NEW YORK -- It was just a moment, one from the road where Bob Dylan frequently finds himself these days. He was performing on a college campus before an audience that visibly defined the divide in his following. Watching from bleacher seats were the graying children of the 1960s who consider Dylan their poet laureate for his restless, searing songs.
On the dance floor were their children, dressed in tie-dyed shirts, twirling in place and lost in the groove. For them, Dylan and his band were like Phish, the Dave Matthews Band and the late, lamented Grateful Dead - musicians who can be counted on for inventive, ecstatic jams.
Trading his electric guitar for an acoustic, Bob saluted his young fans with a cover of the Dead's Friend of the Devil. The past year has been eventful for Dylan, who is up for four Grammy Awards. He's played for the pope, put on a tuxedo for a stuffy tribute at the Kennedy Center in Washington, D.C., and suffered through a painful, life-threatening heart infection. He also released an album, Time Out of Mind, that was a creative triumph, a ghostly collection of songs in which Dylan faced his own mortality and proved he can create compelling music out of it.
For the most part, though, he's at home on the road. He works up to 150 nights a year before an audience, rediscovering and remaking songs from his bottomless catalog.
Many in his musical generation have struggled with the idea of aging in what is perceived as a young person's game. Paul Simon turned to Broadway. Paul McCartney and Billy Joel have dabbled in classical music. Pete Townshend is a book editor.
While the Rolling Stones are among the few to defy gravity and remain popular, the main purpose of their extravagant stage show is nostalgia, and their songs seem to live and breathe in another age.
Dylan, instead, has taken a cue from another generation to keep his music alive. Emulating jazz and blues artists who perform and test their boundaries into advanced years, he has stayed on the road throughout the 1990s. His touring is so relentless that one trek was only half-jokingly called "The Never-Ending Tour."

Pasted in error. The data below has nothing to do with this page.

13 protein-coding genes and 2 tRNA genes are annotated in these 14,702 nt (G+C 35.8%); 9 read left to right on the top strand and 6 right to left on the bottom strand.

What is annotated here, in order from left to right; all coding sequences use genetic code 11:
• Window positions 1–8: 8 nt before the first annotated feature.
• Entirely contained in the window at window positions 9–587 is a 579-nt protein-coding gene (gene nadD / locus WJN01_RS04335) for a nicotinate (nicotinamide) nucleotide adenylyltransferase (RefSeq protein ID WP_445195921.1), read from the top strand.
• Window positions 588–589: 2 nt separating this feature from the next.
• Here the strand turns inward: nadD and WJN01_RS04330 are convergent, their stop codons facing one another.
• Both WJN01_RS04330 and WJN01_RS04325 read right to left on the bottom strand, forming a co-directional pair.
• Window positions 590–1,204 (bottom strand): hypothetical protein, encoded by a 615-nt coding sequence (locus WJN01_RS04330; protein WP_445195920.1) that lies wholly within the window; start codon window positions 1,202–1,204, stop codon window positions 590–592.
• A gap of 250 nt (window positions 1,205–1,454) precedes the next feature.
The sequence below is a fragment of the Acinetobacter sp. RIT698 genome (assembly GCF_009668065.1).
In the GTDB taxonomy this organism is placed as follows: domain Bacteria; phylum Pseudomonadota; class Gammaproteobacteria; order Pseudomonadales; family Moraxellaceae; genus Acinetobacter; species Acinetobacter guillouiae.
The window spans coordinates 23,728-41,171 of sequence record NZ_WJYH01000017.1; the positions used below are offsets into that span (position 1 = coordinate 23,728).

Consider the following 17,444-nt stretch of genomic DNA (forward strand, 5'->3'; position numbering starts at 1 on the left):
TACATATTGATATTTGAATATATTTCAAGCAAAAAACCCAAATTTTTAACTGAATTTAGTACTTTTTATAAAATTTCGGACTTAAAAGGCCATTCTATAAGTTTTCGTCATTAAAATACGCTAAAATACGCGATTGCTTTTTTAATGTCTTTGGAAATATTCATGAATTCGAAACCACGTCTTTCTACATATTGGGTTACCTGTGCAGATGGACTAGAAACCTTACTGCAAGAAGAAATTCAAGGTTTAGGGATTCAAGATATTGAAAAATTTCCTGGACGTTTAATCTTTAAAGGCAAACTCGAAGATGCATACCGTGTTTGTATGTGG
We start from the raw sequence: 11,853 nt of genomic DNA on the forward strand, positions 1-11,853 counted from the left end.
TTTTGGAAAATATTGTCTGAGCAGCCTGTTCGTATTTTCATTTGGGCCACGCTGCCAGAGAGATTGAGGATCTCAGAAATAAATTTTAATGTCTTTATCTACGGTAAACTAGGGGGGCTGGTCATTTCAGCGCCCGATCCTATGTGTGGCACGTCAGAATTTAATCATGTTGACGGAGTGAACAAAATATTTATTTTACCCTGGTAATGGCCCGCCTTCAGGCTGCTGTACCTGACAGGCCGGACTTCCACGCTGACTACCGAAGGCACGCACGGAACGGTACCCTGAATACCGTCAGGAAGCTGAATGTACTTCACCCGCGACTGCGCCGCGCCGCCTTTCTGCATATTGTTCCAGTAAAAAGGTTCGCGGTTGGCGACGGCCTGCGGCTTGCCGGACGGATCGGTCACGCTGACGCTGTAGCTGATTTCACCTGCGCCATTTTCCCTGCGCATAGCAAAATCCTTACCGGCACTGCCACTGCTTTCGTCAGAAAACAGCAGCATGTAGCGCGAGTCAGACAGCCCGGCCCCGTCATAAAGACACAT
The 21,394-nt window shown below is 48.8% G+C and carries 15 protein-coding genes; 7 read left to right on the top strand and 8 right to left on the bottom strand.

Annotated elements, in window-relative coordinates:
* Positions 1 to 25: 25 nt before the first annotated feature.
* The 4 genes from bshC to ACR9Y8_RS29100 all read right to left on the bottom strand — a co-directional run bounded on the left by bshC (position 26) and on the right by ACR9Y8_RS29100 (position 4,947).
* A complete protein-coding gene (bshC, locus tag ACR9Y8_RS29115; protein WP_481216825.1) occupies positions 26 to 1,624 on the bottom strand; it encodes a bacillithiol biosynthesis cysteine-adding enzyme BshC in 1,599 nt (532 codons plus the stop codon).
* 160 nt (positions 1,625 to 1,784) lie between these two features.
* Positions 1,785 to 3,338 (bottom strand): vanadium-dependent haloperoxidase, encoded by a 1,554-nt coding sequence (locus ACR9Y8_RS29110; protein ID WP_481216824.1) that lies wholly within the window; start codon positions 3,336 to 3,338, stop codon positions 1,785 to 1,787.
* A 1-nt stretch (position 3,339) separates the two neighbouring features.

He performs at clubs, mid-size concert halls and musty gymnasiums in cities big and small. Even last year, his health problems gave him only a brief break.
Dylan concerts, particularly in the late 1980s, were so legendarily uneven that a popular audience participation sport was trying to guess which song he was singing.
Since hitting his stride around 1994, he has remained fully engaged. His band - Bucky Baxter, Tony Garnier, Dave Kemper and Larry Campbell - is his best since The Band. The sturdy rock outfit, which takes on a country flavor with Baxter's pedal-steel guitar, can stretch and bend and keep up musically with whatever journey its leader takes.
Why he spends so much time on the road is one of the questions Dylan is most frequently asked and, to him, the most peculiar.
"I really don't have anyplace to put my feet up," he once said in an interview with The Associated Press. "Well, we want to play 'cause we want to play. Why tour? It's just that you get accustomed to it over the years. The people themselves will tell you when to stop touring."
A Dylan record is a mere blueprint. His songs take on different shapes and shades on the road, particularly as they age. Just Like a Woman and Don't Think Twice, It's Alright are now wistful, the 30 years since their writing nearly audible in his voice.
Tangled Up in Blue becomes a country stomp and, despite the acoustic instruments, a cue for seated audience members to rise and rush the stage.
Silvio, generally overlooked when he recorded it with the Grateful Dead in the 1980s, is remade into a roaring rocker. "I've seen better days but who," he sings, pausing for effect, "has not."
Trading fiery guitar licks with Campbell, Dylan nearly duckwalks across the stage. He's content to let these guitar duels spill on and on, and songs sometimes pull up in exhaustion rather than end.
Already the songs from Time Out of Mind have taken on a new life, shedding the muted arrangements of the album. Cold Irons Bound, in particular, reveals itself as a blues rocker with real muscle.
"I think it's the best record he's made," says one fan, singer Elvis Costello. "It sounds like he really meant to do it. For him to make a record that he was really determined to make and to have it come out the way he wanted, makes it his best record - at least until his next best record."
Dylan's brush with mortality at age 56 shocked his admirers from their lethargy, reminding them that this resource won't always be around.
He may make an appearance at the Grammys. If so, one hopes it will be better than the limp Kennedy Center honors, where Dylan sat making uncomfortable faces while listening to a flowery tribute from actor Gregory Peck.
He has better places to be this month, in Cincinnati, Cleveland and Toledo, Ohio, and Bristol, Tenn., all cities where he has scheduled concerts.
Long may he run.
By The Associated Press